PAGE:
WSO Clarification of Reasonable Follow-Through on the PSA Tour: A reasonable follow-through on the PSA Tour refers to maintaining the player’s usual technique without altering or exaggerating it. If contact occurs with the opponent as they move to take their shot, a reasonable swing should aim to soften once completed and should not be delayed or resisted during contact and must attempt to allow the opponent to pass through smoothly.
Furthermore, the non-playing arm, which often acts as a counterbalance during the swing, is also considered part of the end of the swing/shot. In the event of contact with the non-playing arm, it should also soften without delay after the shot has been played to facilitate the opponent’s passage.
In summary, a reasonable follow-through on the PSA Tour requires the player to maintain their usual technique, minimising forceful contact with the opponent during or after the swing and ensuring that both the playing and non-playing arms soften promptly after completing the shot to reduce the impact of contact.
WSO Clarification of Unobstructed Direct Access to the Ball on the PSA Tour: To understand unobstructed direct access (Rule 8.1.2) on the PSA Tour, we can refer to Rule 8, which outlines the factors involved in defining this concept.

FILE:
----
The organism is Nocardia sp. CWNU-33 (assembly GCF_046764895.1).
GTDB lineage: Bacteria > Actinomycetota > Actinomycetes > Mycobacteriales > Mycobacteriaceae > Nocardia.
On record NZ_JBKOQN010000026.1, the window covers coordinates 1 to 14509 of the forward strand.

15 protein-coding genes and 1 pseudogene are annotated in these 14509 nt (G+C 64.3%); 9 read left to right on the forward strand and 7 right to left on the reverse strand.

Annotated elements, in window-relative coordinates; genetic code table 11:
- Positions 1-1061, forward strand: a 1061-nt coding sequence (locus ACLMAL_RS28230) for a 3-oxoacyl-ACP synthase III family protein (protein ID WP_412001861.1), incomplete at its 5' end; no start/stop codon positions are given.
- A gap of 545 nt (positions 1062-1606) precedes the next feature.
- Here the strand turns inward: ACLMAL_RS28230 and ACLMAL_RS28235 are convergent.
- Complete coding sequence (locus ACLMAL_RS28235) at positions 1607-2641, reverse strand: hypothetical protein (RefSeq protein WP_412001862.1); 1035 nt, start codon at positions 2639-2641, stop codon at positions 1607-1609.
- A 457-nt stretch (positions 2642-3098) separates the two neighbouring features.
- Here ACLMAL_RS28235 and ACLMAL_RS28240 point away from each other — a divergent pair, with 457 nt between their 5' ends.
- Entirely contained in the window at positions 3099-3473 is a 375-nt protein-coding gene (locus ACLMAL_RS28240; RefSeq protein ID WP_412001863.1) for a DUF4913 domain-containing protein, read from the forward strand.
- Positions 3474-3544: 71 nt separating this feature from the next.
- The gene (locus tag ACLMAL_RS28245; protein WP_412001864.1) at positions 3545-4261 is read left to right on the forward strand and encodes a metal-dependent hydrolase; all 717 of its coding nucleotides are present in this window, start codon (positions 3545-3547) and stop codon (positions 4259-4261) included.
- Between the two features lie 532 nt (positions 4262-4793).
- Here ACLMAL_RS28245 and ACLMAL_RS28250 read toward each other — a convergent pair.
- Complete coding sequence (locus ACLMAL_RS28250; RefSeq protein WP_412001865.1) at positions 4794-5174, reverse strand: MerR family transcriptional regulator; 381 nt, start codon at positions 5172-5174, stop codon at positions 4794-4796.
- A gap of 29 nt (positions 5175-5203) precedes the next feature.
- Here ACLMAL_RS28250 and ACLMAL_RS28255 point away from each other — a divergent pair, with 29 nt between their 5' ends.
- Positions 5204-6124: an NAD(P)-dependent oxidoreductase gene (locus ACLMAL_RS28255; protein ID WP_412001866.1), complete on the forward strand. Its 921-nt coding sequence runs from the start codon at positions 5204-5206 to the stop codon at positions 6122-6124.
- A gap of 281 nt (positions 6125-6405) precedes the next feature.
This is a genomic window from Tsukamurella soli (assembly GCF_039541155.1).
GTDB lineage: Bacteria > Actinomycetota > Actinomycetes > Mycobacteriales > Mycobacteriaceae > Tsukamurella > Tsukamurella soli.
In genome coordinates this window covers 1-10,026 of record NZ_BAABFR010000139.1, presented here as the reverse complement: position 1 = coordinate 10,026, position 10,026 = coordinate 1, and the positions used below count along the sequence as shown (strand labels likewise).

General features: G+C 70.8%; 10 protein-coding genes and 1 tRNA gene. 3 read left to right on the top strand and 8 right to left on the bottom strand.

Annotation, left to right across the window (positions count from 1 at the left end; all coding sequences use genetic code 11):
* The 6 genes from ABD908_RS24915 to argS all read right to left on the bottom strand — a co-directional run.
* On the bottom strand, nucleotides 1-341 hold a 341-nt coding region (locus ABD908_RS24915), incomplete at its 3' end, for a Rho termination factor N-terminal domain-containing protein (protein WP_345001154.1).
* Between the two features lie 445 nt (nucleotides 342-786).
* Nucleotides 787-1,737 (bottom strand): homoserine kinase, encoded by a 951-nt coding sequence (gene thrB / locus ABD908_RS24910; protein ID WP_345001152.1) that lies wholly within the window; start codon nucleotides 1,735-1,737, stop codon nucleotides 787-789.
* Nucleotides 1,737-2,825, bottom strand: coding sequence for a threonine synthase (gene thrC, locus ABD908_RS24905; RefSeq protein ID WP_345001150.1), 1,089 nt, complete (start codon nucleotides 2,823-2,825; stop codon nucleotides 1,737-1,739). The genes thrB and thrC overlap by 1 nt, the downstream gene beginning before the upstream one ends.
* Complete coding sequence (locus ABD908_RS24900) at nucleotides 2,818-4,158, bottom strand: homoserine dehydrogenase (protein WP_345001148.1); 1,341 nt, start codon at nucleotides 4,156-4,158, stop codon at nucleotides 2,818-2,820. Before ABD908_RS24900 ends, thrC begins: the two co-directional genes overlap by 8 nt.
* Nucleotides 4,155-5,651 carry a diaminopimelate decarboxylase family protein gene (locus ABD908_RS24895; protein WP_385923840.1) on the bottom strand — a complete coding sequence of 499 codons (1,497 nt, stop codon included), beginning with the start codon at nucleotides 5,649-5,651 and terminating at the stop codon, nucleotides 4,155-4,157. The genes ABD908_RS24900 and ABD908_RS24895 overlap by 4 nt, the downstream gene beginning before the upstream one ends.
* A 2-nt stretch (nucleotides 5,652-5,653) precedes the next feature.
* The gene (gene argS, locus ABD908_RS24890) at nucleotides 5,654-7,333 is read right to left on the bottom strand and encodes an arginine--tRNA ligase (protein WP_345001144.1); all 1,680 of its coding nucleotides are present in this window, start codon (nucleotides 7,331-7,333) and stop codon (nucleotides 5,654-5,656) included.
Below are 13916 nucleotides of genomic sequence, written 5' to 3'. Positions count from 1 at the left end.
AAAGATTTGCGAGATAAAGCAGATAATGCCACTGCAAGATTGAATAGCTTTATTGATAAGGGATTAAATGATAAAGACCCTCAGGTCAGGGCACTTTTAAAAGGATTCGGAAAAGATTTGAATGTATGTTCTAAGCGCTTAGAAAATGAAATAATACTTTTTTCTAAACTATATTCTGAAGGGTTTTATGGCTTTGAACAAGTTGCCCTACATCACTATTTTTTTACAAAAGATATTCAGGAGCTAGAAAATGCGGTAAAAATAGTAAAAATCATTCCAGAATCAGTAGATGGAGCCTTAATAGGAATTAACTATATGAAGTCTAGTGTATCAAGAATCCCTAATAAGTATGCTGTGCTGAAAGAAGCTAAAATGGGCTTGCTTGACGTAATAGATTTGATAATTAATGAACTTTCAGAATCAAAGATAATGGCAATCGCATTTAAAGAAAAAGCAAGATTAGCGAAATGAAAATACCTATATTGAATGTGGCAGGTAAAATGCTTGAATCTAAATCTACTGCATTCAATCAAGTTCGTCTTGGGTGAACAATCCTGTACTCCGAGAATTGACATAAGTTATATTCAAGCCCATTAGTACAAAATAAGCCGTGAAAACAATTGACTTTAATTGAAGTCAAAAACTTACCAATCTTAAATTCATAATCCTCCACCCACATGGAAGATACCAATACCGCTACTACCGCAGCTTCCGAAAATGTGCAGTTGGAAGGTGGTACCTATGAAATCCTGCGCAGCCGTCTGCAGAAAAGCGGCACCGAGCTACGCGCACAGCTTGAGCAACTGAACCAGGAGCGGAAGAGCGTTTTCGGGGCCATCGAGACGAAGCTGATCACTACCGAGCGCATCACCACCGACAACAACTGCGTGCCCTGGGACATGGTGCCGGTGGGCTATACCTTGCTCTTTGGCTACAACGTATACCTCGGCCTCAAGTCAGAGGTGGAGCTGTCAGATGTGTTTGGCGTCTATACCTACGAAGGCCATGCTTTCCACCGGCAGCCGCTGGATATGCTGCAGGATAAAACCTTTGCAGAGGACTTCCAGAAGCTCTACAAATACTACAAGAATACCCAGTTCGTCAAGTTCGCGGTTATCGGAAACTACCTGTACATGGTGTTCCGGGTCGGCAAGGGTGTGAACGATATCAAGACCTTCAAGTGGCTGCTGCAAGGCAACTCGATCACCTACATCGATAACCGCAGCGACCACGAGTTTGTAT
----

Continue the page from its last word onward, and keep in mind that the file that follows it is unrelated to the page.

Firstly, we consider the starting position of the non-striker, the incoming player, while the striker is hitting the ball. Additionally, the position of the striker when playing their shot must be considered.
Next, we analyse the quality of the shot and the probable striking zone, where the incoming player will make contact with the ball during their next shot, having become the striker.
From there, we need to consider both players’ movement to and from the ball. To achieve unobstructed direct access, it is essential for the outgoing player to be making every effort to avoid interference as per Rule 8.6.6. Equally, the incoming player must be making every effort to get to and play the ball in accordance with Rule 8.8.1.
A lack of unobstructed direct access can occur through the actions of the incoming player, the outgoing player, or both players.